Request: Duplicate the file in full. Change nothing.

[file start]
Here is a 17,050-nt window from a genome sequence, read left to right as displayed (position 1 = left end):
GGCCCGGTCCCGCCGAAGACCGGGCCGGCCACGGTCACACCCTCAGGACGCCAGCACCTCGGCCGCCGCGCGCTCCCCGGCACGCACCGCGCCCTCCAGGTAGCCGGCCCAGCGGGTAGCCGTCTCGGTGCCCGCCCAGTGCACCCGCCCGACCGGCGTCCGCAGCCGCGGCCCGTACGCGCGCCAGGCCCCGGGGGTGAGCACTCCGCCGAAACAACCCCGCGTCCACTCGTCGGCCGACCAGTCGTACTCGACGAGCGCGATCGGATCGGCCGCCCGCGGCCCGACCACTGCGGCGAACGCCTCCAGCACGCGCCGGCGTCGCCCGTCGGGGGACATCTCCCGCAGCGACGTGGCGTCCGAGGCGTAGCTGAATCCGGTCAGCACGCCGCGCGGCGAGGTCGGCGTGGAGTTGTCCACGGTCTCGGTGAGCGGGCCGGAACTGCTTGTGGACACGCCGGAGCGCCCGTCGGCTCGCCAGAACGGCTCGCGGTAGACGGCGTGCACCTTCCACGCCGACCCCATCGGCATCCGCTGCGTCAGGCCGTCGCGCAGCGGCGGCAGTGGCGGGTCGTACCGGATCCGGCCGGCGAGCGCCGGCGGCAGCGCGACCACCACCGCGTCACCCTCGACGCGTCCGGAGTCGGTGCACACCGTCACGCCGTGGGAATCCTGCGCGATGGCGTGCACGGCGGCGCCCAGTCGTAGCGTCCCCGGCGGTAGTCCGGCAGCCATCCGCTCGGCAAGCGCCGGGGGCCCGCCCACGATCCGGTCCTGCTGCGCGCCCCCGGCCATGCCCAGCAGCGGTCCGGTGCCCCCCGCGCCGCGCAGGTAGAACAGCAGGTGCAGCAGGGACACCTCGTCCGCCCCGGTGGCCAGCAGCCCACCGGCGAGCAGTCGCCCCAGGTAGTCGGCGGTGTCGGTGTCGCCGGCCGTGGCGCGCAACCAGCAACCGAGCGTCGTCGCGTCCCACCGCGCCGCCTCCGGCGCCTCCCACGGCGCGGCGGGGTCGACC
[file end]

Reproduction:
Here is a 17,050-nt window from a genome sequence, read left to right as displayed (position 1 = left end):
GGCCCGGTCCCGCCGAAGACCGGGCCGGCCACGGTCACACCCTCAGGACGCCAGCACCTCGGCCGCCGCGCGCTCCCCGGCACGCACCGCGCCCTCCAGGTAGCCGGCCCAGCGGGTAGCCGTCTCGGTGCCCGCCCAGTGCACCCGCCCGACCGGCGTCCGCAGCCGCGGCCCGTACGCGCGCCAGGCCCCGGGGGTGAGCACTCCGCCGAAACAACCCCGCGTCCACTCGTCGGCCGACCAGTCGTACTCGACGAGCGCGATCGGATCGGCCGCCCGCGGCCCGACCACTGCGGCGAACGCCTCCAGCACGCGCCGGCGTCGCCCGTCGGGGGACATCTCCCGCAGCGACGTGGCGTCCGAGGCGTAGCTGAATCCGGTCAGCACGCCGCGCGGCGAGGTCGGCGTGGAGTTGTCCACGGTCTCGGTGAGCGGGCCGGAACTGCTTGTGGACACGCCGGAGCGCCCGTCGGCTCGCCAGAACGGCTCGCGGTAGACGGCGTGCACCTTCCACGCCGACCCCATCGGCATCCGCTGCGTCAGGCCGTCGCGCAGCGGCGGCAGTGGCGGGTCGTACCGGATCCGGCCGGCGAGCGCCGGCGGCAGCGCGACCACCACCGCGTCACCCTCGACGCGTCCGGAGTCGGTGCACACCGTCACGCCGTGGGAATCCTGCGCGATGGCGTGCACGGCGGCGCCCAGTCGTAGCGTCCCCGGCGGTAGTCCGGCAGCCATCCGCTCGGCAAGCGCCGGGGGCCCGCCCACGATCCGGTCCTGCTGCGCGCCCCCGGCCATGCCCAGCAGCGGTCCGGTGCCCCCCGCGCCGCGCAGGTAGAACAGCAGGTGCAGCAGGGACACCTCGTCCGCCCCGGTGGCCAGCAGCCCACCGGCGAGCAGTCGCCCCAGGTAGTCGGCGGTGTCGGTGTCGCCGGCCGTGGCGCGCAACCAGCAACCGAGCGTCGTCGCGTCCCACCGCGCCGCCTCCGGCGCCTCCCACGGCGCGGCGGGGTCGACC